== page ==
After Sullivan graduated as class valedictorian, the school director recommended the 20 year old for a position teaching 6-year-old Helen Keller in the small town of Tuscumbia, Alabama. Keller, who had been left blind and deaf due to disease as a toddler, had very limited means of communication but her young teacher soon helped her break out of, as Keller later described, the "silence and darkness that surrounded me."
Keller's famous breakthrough in understanding that every object had a unique sign identifying it came when Sullivan ran cool water over her student's hand while signing the word "water" with the other. After this realization, Keller became a vigorous learner, eager to learn the signs for all of the other objects in the world around her.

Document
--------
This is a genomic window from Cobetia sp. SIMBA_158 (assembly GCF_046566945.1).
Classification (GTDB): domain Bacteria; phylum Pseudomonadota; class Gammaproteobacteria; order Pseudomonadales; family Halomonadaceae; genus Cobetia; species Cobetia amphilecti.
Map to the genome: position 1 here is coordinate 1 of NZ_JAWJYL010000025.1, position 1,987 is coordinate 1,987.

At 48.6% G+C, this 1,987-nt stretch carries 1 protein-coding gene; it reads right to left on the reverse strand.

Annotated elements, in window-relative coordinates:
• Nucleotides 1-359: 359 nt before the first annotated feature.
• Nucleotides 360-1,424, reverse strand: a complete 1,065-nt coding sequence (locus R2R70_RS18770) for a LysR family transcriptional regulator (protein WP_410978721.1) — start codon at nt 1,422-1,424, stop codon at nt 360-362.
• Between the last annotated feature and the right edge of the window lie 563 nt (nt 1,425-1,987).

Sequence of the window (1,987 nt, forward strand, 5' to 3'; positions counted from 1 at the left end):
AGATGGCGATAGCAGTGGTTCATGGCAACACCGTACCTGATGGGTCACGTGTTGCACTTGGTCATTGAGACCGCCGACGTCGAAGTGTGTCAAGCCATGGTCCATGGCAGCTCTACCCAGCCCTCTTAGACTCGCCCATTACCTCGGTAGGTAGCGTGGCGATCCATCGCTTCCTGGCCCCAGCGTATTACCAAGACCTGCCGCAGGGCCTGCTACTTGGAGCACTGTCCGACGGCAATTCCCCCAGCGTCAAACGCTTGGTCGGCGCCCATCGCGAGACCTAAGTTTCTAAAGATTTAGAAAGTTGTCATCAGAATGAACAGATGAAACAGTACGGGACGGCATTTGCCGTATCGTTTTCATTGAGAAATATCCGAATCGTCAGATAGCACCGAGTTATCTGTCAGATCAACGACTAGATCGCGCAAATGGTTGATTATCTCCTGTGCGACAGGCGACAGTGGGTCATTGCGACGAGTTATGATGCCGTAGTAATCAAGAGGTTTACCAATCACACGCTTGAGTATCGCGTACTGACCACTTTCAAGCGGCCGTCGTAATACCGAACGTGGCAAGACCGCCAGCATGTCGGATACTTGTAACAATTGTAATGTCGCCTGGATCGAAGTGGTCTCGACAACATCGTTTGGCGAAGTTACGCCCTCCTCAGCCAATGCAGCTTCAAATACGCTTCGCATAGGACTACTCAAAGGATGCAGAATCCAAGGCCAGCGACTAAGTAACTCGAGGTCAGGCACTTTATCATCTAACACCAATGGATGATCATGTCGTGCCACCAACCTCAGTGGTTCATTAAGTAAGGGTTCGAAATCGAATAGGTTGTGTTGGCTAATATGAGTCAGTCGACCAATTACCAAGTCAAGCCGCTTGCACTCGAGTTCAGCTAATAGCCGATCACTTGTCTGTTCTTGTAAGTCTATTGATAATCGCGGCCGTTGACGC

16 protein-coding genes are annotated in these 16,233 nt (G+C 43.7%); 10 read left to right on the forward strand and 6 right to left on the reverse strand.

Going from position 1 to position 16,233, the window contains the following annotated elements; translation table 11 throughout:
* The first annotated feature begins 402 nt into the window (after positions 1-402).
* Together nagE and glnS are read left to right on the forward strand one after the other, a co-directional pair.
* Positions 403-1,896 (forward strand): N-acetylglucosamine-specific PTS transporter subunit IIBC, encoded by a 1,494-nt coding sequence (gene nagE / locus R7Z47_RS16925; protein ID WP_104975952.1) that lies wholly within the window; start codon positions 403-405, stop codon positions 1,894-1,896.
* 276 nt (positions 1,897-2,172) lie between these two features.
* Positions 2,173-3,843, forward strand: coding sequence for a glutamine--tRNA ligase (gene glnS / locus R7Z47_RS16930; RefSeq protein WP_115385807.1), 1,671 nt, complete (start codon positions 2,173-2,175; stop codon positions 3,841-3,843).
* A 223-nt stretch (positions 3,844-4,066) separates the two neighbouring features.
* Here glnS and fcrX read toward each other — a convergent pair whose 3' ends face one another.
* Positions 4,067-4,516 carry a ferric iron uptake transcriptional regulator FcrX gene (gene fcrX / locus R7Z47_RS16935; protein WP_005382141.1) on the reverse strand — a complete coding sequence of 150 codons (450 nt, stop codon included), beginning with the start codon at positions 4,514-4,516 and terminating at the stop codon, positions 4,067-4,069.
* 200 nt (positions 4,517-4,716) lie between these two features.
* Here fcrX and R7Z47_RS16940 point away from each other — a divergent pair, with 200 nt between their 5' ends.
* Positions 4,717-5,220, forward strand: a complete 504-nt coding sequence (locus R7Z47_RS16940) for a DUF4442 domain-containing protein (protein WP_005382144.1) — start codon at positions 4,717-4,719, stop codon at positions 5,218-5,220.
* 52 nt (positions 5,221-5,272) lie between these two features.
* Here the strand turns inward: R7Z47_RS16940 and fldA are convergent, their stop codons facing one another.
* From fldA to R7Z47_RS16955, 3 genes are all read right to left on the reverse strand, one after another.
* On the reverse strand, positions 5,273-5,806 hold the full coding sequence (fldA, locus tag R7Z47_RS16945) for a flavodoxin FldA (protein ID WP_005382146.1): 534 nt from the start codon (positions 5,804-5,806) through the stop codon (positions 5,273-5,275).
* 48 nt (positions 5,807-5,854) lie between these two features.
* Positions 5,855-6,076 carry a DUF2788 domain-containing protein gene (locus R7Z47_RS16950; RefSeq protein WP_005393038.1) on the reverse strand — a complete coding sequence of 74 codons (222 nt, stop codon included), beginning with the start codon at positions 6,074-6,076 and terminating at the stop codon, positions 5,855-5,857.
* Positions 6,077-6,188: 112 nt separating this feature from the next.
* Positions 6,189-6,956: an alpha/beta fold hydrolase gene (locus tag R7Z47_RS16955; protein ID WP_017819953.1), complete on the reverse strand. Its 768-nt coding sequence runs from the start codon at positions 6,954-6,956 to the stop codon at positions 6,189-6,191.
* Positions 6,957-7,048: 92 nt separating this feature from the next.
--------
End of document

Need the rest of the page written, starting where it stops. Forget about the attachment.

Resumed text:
Sullivan, pictured here with Keller, stayed by her side for 49 years, helping Keller on her journey to become the first deaf-blind person to earn a Bachelor of Arts degree and to later become world famous as a writer and advocate on behalf of women's suffrage, labor rights, and disability rights. Together, they traveled to over 40 countries as Keller became the world's most prominent voice speaking on behalf of the rights of people with disabilities.
In describing the transformative impact Anne Sullivan had on her life, Keller once stated, "Once I knew only darkness and stillness... my life was without past or future... but a little word from the fingers of another fell into my hand that clutched at emptiness, and my heart leaped to the rapture of living."
For books about the unique relationship between Annie and Helen, we recommend the picture book "Annie and Helen" for ages 4 to 8 (http://www.amightygirl.com/annie-and-helen), the graphic novel "Anne Sullivan and the Trials of Helen Keller" for ages 9 to 14 (http://www.amightygirl.com/anne-sullivan-and-the-trials-of-…), and the historical fiction novel "Miss Spitfire" for ages 10 and up (http://www.amightygirl.com/miss-spitfire)